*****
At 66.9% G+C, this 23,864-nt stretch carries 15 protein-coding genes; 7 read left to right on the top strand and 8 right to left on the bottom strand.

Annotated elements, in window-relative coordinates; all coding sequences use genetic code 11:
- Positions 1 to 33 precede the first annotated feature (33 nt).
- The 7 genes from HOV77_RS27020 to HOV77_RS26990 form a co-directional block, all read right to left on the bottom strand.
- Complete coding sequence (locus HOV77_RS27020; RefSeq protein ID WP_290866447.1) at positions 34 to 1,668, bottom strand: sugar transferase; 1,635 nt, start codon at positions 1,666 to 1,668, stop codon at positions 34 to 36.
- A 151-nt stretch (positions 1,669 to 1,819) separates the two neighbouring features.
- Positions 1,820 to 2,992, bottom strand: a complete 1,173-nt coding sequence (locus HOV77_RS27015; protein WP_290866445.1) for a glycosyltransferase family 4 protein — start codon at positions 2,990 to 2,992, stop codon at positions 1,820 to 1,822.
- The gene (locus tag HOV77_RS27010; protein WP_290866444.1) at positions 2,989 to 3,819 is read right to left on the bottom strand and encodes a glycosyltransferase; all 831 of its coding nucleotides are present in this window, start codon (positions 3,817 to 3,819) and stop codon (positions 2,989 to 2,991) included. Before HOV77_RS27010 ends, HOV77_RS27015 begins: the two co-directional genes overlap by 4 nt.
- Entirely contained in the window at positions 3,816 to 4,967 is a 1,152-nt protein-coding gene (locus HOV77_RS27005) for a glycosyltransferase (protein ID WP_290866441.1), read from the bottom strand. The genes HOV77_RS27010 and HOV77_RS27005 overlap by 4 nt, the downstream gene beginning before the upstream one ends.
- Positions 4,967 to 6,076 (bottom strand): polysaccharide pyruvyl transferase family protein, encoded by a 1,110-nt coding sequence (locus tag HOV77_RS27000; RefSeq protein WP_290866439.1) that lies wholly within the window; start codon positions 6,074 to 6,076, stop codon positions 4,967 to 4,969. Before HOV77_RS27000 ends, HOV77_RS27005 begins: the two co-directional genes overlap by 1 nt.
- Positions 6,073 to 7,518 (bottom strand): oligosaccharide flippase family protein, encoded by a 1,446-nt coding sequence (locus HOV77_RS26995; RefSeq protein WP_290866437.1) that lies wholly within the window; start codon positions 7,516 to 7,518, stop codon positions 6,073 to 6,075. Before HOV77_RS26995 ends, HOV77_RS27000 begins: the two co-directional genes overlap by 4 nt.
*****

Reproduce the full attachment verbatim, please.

At 66.9% G+C, this 23,864-nt stretch carries 15 protein-coding genes; 7 read left to right on the top strand and 8 right to left on the bottom strand.

Annotated elements, in window-relative coordinates; all coding sequences use genetic code 11:
- Positions 1 to 33 precede the first annotated feature (33 nt).
- The 7 genes from HOV77_RS27020 to HOV77_RS26990 form a co-directional block, all read right to left on the bottom strand.
- Complete coding sequence (locus HOV77_RS27020; RefSeq protein ID WP_290866447.1) at positions 34 to 1,668, bottom strand: sugar transferase; 1,635 nt, start codon at positions 1,666 to 1,668, stop codon at positions 34 to 36.
- A 151-nt stretch (positions 1,669 to 1,819) separates the two neighbouring features.
- Positions 1,820 to 2,992, bottom strand: a complete 1,173-nt coding sequence (locus HOV77_RS27015; protein WP_290866445.1) for a glycosyltransferase family 4 protein — start codon at positions 2,990 to 2,992, stop codon at positions 1,820 to 1,822.
- The gene (locus tag HOV77_RS27010; protein WP_290866444.1) at positions 2,989 to 3,819 is read right to left on the bottom strand and encodes a glycosyltransferase; all 831 of its coding nucleotides are present in this window, start codon (positions 3,817 to 3,819) and stop codon (positions 2,989 to 2,991) included. Before HOV77_RS27010 ends, HOV77_RS27015 begins: the two co-directional genes overlap by 4 nt.
- Entirely contained in the window at positions 3,816 to 4,967 is a 1,152-nt protein-coding gene (locus HOV77_RS27005) for a glycosyltransferase (protein ID WP_290866441.1), read from the bottom strand. The genes HOV77_RS27010 and HOV77_RS27005 overlap by 4 nt, the downstream gene beginning before the upstream one ends.
- Positions 4,967 to 6,076 (bottom strand): polysaccharide pyruvyl transferase family protein, encoded by a 1,110-nt coding sequence (locus tag HOV77_RS27000; RefSeq protein WP_290866439.1) that lies wholly within the window; start codon positions 6,074 to 6,076, stop codon positions 4,967 to 4,969. Before HOV77_RS27000 ends, HOV77_RS27005 begins: the two co-directional genes overlap by 1 nt.
- Positions 6,073 to 7,518 (bottom strand): oligosaccharide flippase family protein, encoded by a 1,446-nt coding sequence (locus HOV77_RS26995; RefSeq protein WP_290866437.1) that lies wholly within the window; start codon positions 7,516 to 7,518, stop codon positions 6,073 to 6,075. Before HOV77_RS26995 ends, HOV77_RS27000 begins: the two co-directional genes overlap by 4 nt.